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Can Prejudice Be Prevented? – by Melanie Scott, Director of Kids On The Block


With February being Black History Month, something that is hard to forget or even ignore is prejudice.  Growing up in an environment filled with people who looked like me, sounded like me, had the same beliefs I did and even sounded similar to me – I had no idea what the word prejudice meant.  My first experience was when three young, Caucasian boys decided to burn a cross in the front yard of the only African American child in our school.  This horrified and scared me.  It was the first time that I realized that racial hatred was real. 

This experience has had a profound impact on my life.  I truly believe it is a guiding factor for the line of work I am in today.  I realized at that young age that so much of what goes into prejudice is learned behavior. 

Today, my colleagues and I have the privilege of bringing a message of hope and acceptance to young people throughout Middle Tennessee.  Through our Kids on the Block Prejudice Prevention program, we are breaking down some of the fears that lead to these prejudice thoughts and actions.  By reducing the word “prejudice” to its two parts “pre” and “judge” we are able to simplify this concept.  To judge is normal it’s human nature, but when those judgments, especially ones that are painful to someone else, are acted upon then that is wrong.  At the end of each of our presentations, the kids are asked to find someone who looks exactly like them.  Only to realize that they all look different and to see that no one wants to be judged because of something that makes them different.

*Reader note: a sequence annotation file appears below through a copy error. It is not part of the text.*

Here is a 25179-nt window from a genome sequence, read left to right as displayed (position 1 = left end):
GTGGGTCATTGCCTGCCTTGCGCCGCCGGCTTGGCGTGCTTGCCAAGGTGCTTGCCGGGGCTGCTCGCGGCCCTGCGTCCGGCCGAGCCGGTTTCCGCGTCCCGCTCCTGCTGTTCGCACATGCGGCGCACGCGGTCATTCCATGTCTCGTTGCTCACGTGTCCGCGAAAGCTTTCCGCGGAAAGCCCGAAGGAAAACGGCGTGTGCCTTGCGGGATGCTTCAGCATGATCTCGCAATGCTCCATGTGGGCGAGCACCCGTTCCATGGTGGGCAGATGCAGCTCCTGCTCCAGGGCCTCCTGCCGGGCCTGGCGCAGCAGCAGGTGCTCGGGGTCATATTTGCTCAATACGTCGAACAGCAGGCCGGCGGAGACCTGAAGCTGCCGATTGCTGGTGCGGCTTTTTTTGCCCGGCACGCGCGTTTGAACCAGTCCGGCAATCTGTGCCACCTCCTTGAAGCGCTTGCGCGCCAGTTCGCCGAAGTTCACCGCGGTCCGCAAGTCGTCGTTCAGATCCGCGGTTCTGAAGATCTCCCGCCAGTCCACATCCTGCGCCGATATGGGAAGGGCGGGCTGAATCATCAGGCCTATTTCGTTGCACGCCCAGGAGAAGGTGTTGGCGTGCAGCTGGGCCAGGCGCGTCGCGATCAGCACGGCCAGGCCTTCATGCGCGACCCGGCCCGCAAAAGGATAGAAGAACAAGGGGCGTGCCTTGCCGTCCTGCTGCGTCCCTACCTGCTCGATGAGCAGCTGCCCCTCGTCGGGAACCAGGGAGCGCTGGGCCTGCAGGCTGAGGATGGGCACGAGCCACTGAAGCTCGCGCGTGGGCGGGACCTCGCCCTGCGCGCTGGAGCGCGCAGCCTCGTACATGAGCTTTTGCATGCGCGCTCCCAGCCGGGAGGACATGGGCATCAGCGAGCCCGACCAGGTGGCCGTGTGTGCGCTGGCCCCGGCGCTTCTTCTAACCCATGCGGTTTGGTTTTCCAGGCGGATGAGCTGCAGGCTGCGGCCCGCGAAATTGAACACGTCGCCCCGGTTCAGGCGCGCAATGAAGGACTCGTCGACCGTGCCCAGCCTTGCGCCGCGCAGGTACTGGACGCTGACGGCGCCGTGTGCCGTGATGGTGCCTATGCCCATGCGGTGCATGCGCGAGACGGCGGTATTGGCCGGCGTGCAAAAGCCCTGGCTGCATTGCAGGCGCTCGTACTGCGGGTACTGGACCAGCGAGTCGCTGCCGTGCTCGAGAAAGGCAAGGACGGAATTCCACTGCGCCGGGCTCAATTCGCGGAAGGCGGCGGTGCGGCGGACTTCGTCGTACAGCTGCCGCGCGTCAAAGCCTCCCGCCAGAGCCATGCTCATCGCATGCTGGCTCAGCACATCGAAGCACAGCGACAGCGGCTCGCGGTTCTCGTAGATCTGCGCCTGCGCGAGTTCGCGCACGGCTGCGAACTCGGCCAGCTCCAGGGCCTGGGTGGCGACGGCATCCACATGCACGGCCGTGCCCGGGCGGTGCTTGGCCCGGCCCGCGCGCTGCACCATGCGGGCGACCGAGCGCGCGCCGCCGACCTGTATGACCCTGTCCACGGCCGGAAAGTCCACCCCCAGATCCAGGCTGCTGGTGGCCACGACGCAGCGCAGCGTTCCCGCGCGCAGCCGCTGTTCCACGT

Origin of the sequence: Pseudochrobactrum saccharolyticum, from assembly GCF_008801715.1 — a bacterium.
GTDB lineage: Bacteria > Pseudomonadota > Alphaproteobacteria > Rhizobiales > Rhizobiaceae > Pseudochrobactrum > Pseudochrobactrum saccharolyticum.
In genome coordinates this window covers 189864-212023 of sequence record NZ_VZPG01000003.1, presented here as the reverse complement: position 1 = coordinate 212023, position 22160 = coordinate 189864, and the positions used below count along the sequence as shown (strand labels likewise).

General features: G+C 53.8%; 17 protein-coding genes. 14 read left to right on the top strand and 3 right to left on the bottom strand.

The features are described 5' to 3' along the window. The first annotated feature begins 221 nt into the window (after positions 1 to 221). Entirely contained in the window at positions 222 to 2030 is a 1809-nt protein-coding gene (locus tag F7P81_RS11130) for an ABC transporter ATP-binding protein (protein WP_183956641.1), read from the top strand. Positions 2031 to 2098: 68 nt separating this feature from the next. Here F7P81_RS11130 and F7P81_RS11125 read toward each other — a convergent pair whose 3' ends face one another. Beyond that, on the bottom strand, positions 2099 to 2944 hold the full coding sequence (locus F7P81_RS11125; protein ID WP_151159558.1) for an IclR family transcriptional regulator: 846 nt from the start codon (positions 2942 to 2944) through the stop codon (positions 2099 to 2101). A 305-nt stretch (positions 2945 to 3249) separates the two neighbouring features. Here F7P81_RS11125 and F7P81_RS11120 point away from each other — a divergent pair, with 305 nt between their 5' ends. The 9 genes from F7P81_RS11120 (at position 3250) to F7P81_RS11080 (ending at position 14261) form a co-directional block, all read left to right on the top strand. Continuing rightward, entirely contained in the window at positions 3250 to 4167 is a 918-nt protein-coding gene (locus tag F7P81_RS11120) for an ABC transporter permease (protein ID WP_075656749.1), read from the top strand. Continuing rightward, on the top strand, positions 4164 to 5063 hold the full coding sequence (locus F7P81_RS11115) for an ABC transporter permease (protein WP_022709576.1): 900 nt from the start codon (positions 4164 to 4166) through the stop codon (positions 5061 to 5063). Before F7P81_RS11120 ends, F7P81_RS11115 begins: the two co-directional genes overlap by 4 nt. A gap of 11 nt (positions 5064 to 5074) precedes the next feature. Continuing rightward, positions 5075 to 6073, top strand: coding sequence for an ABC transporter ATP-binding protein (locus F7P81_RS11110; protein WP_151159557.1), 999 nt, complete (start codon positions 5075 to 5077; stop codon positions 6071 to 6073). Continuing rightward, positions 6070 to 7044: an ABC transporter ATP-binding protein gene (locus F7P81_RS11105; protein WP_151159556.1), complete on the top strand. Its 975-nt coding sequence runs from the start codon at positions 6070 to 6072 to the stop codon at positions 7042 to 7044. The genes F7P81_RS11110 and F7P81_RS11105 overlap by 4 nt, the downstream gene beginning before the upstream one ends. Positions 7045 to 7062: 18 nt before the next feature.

STARS is deeply committed to creating a culture and work space that centers on the power of relationships, that values diversity of perspective and experience, and that honors the dignity, worth, and contributions of all.